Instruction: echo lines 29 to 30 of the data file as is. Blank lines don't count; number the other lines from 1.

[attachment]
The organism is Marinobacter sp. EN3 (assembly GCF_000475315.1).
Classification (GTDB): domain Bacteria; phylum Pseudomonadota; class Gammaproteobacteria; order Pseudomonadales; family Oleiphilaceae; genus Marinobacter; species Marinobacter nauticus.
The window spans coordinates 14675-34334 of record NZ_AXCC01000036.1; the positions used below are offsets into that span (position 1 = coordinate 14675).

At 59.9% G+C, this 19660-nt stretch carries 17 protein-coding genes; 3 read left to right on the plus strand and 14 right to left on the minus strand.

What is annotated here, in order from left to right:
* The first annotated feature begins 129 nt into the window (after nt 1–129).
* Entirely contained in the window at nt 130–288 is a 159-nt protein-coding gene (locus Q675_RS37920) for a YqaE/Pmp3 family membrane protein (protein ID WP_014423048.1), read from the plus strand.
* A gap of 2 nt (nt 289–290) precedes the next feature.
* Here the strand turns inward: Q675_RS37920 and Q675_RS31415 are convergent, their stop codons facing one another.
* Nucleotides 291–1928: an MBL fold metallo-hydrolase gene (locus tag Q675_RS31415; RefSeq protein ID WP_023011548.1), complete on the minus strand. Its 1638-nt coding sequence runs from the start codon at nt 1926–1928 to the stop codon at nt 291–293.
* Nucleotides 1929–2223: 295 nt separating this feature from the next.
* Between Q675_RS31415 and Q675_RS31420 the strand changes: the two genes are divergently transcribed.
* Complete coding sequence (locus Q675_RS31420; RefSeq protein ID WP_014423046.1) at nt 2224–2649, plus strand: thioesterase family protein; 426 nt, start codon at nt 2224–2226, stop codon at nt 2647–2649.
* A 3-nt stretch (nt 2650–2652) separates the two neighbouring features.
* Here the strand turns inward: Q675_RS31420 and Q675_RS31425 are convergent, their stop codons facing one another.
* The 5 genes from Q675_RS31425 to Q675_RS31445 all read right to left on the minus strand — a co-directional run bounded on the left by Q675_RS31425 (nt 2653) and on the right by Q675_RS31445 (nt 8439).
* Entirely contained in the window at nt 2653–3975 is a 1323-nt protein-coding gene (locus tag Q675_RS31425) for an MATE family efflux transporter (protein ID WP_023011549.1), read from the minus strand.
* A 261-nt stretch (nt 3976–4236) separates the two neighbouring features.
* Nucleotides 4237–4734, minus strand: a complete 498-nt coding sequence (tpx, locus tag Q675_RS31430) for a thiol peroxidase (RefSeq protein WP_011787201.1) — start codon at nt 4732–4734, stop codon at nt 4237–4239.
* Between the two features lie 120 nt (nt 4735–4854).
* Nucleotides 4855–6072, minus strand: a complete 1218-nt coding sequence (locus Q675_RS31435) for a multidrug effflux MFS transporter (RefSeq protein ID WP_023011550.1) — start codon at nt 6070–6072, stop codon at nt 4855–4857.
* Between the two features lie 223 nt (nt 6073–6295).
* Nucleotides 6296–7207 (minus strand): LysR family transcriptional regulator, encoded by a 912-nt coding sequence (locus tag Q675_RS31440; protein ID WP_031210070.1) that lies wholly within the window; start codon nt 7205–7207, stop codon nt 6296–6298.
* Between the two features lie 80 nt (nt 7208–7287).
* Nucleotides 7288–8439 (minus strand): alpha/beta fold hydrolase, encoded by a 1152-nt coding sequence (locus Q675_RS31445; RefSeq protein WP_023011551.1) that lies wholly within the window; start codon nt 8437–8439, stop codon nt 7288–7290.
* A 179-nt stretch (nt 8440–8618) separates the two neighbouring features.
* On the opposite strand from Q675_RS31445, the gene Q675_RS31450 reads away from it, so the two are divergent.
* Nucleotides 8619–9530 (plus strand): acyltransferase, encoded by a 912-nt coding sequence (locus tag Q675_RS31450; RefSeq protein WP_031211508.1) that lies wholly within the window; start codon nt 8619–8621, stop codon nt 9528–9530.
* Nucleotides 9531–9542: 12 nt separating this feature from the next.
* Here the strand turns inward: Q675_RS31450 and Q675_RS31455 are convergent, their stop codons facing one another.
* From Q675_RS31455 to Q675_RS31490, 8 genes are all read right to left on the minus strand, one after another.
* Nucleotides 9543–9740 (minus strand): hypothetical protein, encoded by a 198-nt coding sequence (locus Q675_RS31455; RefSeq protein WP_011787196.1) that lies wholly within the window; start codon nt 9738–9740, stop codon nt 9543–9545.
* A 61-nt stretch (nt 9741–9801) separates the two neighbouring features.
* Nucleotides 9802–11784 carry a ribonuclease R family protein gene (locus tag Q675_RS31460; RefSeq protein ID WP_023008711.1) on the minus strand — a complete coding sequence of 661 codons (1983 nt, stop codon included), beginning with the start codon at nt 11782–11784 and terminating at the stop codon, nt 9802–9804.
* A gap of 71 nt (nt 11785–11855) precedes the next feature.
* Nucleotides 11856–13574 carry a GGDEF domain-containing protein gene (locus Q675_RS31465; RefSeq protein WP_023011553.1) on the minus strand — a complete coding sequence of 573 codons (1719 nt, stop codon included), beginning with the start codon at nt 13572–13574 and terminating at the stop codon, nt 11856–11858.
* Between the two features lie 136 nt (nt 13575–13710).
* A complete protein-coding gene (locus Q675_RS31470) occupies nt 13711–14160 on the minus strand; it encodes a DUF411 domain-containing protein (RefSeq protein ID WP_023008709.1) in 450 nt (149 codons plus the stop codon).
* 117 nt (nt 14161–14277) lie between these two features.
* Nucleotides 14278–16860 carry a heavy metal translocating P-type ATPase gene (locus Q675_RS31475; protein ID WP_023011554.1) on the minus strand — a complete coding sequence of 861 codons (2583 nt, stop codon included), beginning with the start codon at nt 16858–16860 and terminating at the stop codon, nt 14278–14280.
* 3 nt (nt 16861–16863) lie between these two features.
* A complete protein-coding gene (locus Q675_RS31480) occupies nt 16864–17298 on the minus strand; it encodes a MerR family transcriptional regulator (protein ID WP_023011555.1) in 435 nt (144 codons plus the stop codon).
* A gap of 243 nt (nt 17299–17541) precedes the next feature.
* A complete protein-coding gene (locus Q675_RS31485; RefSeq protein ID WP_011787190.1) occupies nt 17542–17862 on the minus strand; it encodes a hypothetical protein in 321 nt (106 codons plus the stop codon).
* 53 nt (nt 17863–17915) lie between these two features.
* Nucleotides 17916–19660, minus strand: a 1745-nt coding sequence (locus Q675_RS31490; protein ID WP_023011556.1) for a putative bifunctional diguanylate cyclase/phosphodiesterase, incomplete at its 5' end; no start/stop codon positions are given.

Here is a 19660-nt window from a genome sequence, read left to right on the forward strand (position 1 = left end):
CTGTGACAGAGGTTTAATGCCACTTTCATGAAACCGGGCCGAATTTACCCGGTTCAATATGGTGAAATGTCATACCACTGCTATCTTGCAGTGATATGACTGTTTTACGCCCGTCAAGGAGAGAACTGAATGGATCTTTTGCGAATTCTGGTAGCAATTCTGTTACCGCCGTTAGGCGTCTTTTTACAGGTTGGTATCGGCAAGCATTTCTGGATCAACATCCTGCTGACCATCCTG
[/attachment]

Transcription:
* Nucleotides 9531–9542: 12 nt separating this feature from the next.
* Here the strand turns inward: Q675_RS31450 and Q675_RS31455 are convergent, their stop codons facing one another.